Hillary Clinton seems to be a particularly poor feminist icon, but has become one largely because of headline-making ability, sympathy, and, most ironically of all, her ability to "play with the boys" (as Faludi wrote last week.)

            "All it takes is one person to stand up and say 'f--k this.'"--Henry Rollins

            by ekthesy on Tue May 13, 2008 at 12:55:01 PM PDT

            [ Parent ]

          •  You do have a point. I agree Sebelius (1+ / 0-)
            Recommended by:

            would be a real draw to that particular group. But I suspect the group that would sit it out might have a smaller impact in these circumstances than we think.

            We have no way of really measuring or knowing their impact/non-impact. It may be urgent to reach out to them, or not urgent. But I think a majority of self-identified feminists will at least pull the lever for Obama when it comes down to it.

            And you know .... what the hell.... I mean, were feminists particularly fond of Hillary Clinton before she decided to run for president??? I don't remember this being the case. It's kind of irritating that they don't remember the role she played in smearing the women her husband had affairs with to preserve his political career.

            •  That's what convinces me, though... (1+ / 0-)
              Recommended by:

              ...that there are a significant number of women who aren't really seeing past their desire to have a woman in office. Can it really be that this individual woman is the optimal feminist icon? It seems unlikely, and so I'm lead to believe it is less the woman than the fact that she's a woman who had a shot at it. That isn't true, I'm certain, for the majority of her supporters, but I bet it's true for some of the most vocal and influential ones.

              I hope you're right that the impact will be small. I'm not totally convinced it'll be a game-changer or anything, but I can see why Sebelius's sex would be a point in her favor, in addition to her obvious qualifications. Still, I would prefer to see someone with real defense experience in there to shore up that potential trouble spot.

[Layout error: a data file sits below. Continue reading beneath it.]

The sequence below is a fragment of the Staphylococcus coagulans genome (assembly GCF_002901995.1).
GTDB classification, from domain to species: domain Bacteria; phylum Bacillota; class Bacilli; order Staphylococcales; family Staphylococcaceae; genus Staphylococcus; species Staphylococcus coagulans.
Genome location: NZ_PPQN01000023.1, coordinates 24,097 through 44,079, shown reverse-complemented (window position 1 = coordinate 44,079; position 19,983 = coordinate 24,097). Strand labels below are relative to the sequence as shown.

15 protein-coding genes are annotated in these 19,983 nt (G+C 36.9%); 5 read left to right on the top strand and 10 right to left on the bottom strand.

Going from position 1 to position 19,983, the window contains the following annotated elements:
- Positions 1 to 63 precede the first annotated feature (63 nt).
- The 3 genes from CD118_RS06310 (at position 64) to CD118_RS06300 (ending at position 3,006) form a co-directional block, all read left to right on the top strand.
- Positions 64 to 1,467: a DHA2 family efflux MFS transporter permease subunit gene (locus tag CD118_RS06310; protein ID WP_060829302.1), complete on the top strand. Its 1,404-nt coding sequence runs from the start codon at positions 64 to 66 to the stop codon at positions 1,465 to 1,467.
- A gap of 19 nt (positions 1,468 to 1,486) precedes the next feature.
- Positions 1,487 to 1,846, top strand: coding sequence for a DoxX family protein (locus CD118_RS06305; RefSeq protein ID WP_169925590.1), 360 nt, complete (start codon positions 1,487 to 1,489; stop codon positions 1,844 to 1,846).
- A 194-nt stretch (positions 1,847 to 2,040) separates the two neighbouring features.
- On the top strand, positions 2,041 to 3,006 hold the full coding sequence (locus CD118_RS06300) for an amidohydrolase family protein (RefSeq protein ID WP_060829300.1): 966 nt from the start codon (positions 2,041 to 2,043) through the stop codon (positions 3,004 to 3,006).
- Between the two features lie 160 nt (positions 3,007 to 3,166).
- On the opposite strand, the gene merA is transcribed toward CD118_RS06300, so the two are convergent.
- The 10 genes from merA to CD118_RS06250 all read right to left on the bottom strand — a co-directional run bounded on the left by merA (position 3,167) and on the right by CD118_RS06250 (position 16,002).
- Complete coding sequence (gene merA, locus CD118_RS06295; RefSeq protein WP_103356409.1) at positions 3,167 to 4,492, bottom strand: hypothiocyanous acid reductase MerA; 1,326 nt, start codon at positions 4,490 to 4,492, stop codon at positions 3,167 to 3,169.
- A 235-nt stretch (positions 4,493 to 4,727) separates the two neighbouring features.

•  I also remember an email from NY NOW (2+ / 0-)
        Recommended by:
        zbbrox, brooklynliberal

        with a similar message that it sent to its entire list. I was so pissed off that I unsubscribed. Very immature.

        And, certainly for NOW, gender is still a major factor in how many people vote.

    •  Why is it insulting to repeat something that many (2+ / 0-)
      Recommended by:
      dewley notid, BennyToothpick

      academic feminists, celebrity feminists, and feminist organizations have themselves been saying?  

    •  I disagree completely.... (1+ / 0-)
      Recommended by:

      More than 50% of Democrats are women. Representing them on the ticket IS important. Maybe calling it a bone to feminists is a bit insulting, but it might be welcomed by women disappointed by Clinton's failure. Her gender is a big reason to consider her. As is her attractiveness. And her intelligence. And her politics.

      Coming Soon -- to an Internet connection near you:

      by FischFry on Tue May 13, 2008 at 12:17:39 PM PDT

      [ Parent ]

    •  She's a Tough, Smart, Well-Qualified Woman.... (2+ / 0-)
      Recommended by:
      unertl, Alohilani

      Better?  She would still be the highest-ranking woman in the history of the US, and that's significant...

    •  It Was Poorly Phrased, but There is a Point (0+ / 0-)

      buried in there somewhere. While, it would not be a "bone" to throw at feminists, just as an African American VP choice for McCain would not win over the African American vote; however, adding a strong, progressive woman to the ticket will be something that all women and men will be able to be proud of!